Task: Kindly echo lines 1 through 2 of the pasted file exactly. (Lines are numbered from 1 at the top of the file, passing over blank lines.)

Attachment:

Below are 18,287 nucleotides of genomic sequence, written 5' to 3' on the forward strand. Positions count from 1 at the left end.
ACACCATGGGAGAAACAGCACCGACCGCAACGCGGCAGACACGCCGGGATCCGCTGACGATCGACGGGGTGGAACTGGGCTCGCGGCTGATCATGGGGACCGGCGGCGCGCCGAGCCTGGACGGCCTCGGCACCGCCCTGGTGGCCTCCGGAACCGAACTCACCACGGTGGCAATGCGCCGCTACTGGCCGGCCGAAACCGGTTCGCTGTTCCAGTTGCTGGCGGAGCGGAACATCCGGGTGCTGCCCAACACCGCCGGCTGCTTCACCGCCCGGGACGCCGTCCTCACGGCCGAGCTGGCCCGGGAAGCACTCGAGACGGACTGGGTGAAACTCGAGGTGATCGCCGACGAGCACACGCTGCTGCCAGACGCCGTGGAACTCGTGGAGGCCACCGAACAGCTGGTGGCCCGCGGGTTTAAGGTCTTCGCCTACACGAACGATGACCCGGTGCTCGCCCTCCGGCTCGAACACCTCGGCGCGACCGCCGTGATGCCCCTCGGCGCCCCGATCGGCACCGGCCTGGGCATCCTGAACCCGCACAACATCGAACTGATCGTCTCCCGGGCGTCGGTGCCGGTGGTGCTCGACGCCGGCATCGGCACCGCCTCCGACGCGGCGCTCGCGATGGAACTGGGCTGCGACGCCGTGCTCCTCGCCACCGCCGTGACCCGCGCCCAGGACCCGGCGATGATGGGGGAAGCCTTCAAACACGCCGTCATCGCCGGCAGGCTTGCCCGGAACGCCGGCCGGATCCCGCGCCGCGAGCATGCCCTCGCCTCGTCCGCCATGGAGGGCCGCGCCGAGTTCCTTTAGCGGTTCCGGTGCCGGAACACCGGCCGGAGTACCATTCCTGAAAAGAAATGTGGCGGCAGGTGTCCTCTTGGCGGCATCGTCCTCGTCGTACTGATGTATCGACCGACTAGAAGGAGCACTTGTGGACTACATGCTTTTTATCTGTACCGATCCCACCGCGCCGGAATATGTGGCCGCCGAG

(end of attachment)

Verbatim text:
Below are 18,287 nucleotides of genomic sequence, written 5' to 3' on the forward strand. Positions count from 1 at the left end.
ACACCATGGGAGAAACAGCACCGACCGCAACGCGGCAGACACGCCGGGATCCGCTGACGATCGACGGGGTGGAACTGGGCTCGCGGCTGATCATGGGGACCGGCGGCGCGCCGAGCCTGGACGGCCTCGGCACCGCCCTGGTGGCCTCCGGAACCGAACTCACCACGGTGGCAATGCGCCGCTACTGGCCGGCCGAAACCGGTTCGCTGTTCCAGTTGCTGGCGGAGCGGAACATCCGGGTGCTGCCCAACACCGCCGGCTGCTTCACCGCCCGGGACGCCGTCCTCACGGCCGAGCTGGCCCGGGAAGCACTCGAGACGGACTGGGTGAAACTCGAGGTGATCGCCGACGAGCACACGCTGCTGCCAGACGCCGTGGAACTCGTGGAGGCCACCGAACAGCTGGTGGCCCGCGGGTTTAAGGTCTTCGCCTACACGAACGATGACCCGGTGCTCGCCCTCCGGCTCGAACACCTCGGCGCGACCGCCGTGATGCCCCTCGGCGCCCCGATCGGCACCGGCCTGGGCATCCTGAACCCGCACAACATCGAACTGATCGTCTCCCGGGCGTCGGTGCCGGTGGTGCTCGACGCCGGCATCGGCACCGCCTCCGACGCGGCGCTCGCGATGGAACTGGGCTGCGACGCCGTGCTCCTCGCCACCGCCGTGACCCGCGCCCAGGACCCGGCGATGATGGGGGAAGCCTTCAAACACGCCGTCATCGCCGGCAGGCTTGCCCGGAACGCCGGCCGGATCCCGCGCCGCGAGCATGCCCTCGCCTCGTCCGCCATGGAGGGCCGCGCCGAGTTCCTTTAGCGGTTCCGGTGCCGGAACACCGGCCGGAGTACCATTCCTGAAAAGAAATGTGGCGGCAGGTGTCCTCTTGGCGGCATCGTCCTCGTCGTACTGATGTATCGACCGACTAGAAGGAGCACTTGTGGACTACATGCTTTTTATCTGTACCGATCCCACCGCGCCGGAATATGTGGCCGCCGAG